Le Pas du Chat Noir

Le Pas du Chat Noir

by Anouar Brahem
     
 

Being one of the world's foremost oud players has its drawbacks. Anouar Brahem, the Tunisian virtuoso who has extended the Arabic lute's repertoire into the realms of jazz, experimental, and (Western) classical music, found himself so taxed after his recording Thimar that he set his instrument aside. The pressure was understandable, asSee more details below

Overview

Being one of the world's foremost oud players has its drawbacks. Anouar Brahem, the Tunisian virtuoso who has extended the Arabic lute's repertoire into the realms of jazz, experimental, and (Western) classical music, found himself so taxed after his recording Thimar that he set his instrument aside. The pressure was understandable, as that critically acclaimed set joined his oud with heavy hitters Dave Holland on bass and saxophonist John Surman. The exhausted Brahem began composing for -- and on -- piano, and from that break comes Le Pas du Chat Noir. Once again with a trio -- pianist François Couturier and accordionist Jean-Louis Matineir -- Brahem takes his oud into new territory, as different from Thimar as that record was from his other recordings. Tonally, the combination of dry lute with percussive piano and breathy accordion conjures images of Parisian byways and Buenos Aires alleys. As befits the project's genesis, it's the piano that seems to have pride of place on this recording. The oud, doubling and wrapping around the piano's melodies, lends a North African burr to the music, until the keys dip into the modal scales that are its home territory, and the roles are reversed, the piano taking its supporting place as it does in Mahgreb café music. But this isn't café music: With deliberate tempos and dreamy commentaries, the songs on Le Pas du Chat Noir seem to freeze time and open up the mind to contemplation and association. It's the type of profound connection that's prized in Arabic classical music, and it's proof once more of the deep roots that this astonishing player brings to the contemporary music he creates.

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Editorial Reviews

All Music Guide - Chris Nickson
Oud player Brahem has established his own little niche with the instrument; his music, strongly Arab-inflected, has the spare, chamber feel that makes it a perfect fit in the ECM catalog. He's a contemplative player, and this melding with piano and accordion suits his style perfectly, as notes and ideas draw out marvelously. The interplay between musicians is as delicate as lace -- thoughtful, with everyone listening as much as playing. It's a record with many moments of great beauty, like the exquisite piano on "C'est Ailleurs" or the filigree touches between accordion and piano that decorate and nudge along many of the tracks. Brahem is a superb, if reserved, musician, as are his colleagues: Francois Couturier on piano and Jean-Louis Matinier on accordion. Together they trace something exquisite, an experience for the eras and the heart.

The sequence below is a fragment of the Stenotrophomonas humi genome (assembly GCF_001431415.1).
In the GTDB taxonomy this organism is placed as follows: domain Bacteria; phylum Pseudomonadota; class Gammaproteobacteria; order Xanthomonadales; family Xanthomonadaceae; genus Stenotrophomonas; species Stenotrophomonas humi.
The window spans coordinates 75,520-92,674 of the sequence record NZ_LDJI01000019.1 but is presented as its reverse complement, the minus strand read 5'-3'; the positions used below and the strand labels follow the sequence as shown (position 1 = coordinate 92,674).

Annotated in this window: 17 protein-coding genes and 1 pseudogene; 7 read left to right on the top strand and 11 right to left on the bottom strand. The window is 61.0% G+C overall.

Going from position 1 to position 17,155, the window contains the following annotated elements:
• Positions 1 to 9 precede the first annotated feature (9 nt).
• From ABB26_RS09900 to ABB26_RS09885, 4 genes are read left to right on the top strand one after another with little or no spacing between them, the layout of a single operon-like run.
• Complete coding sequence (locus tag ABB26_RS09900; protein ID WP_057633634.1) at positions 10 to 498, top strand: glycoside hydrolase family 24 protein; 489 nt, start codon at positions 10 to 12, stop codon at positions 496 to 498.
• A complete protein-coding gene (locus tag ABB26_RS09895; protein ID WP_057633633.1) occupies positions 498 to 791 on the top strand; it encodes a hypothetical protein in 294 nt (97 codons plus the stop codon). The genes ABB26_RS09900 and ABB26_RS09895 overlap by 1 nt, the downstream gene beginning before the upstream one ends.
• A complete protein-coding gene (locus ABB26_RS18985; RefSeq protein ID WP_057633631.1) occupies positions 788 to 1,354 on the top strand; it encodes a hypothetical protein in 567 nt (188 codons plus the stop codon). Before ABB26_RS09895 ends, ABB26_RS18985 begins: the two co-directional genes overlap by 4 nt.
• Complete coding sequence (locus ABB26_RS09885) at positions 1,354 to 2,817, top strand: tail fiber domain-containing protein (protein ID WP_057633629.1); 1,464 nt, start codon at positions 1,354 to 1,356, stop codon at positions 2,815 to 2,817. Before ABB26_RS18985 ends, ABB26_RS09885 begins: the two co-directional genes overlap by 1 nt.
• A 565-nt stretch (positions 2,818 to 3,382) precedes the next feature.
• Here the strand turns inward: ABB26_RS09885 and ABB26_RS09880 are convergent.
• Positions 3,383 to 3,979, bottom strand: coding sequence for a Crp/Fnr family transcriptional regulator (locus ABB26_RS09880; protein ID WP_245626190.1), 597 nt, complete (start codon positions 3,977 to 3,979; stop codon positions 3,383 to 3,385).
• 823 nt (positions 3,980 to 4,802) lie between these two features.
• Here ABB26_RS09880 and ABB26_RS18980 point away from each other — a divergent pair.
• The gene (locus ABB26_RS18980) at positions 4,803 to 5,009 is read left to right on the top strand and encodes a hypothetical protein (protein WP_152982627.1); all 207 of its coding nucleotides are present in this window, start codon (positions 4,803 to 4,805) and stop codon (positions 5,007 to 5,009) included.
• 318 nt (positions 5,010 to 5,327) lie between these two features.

Product Details

Release Date:
08/27/2002
Label:
Ecm Records
UPC:
0044001637322
catalogNumber:
016373
Rank:
28133

Related Subjects

Tracks

  1. Le Pas Du Chat Noir  - Jean-Louis Matinier
  2. De Tout Ton Cour  - Jean-Louis Matinier
  3. Leila Au Pays Du Carrousel  - Jean-Louis Matinier
  4. Pique-nique à Nagpur  - Jean-Louis Matinier
  5. C'est Ailleurs  - Jean-Louis Matinier
  6. Toi qui Sait  - Jean-Louis Matinier
  7. L' Arbre Qui Voit  - Jean-Louis Matinier
  8. Un Point Bleu  - Jean-Louis Matinier
  9. Les Ailes Du Bourak  - Jean-Louis Matinier
  10. Rue du Départ  - Jean-Louis Matinier
  11. Leila Au Pays Du Carrousel, Var.  - Jean-Louis Matinier
  12. Déjà la Nuit  - Jean-Louis Matinier

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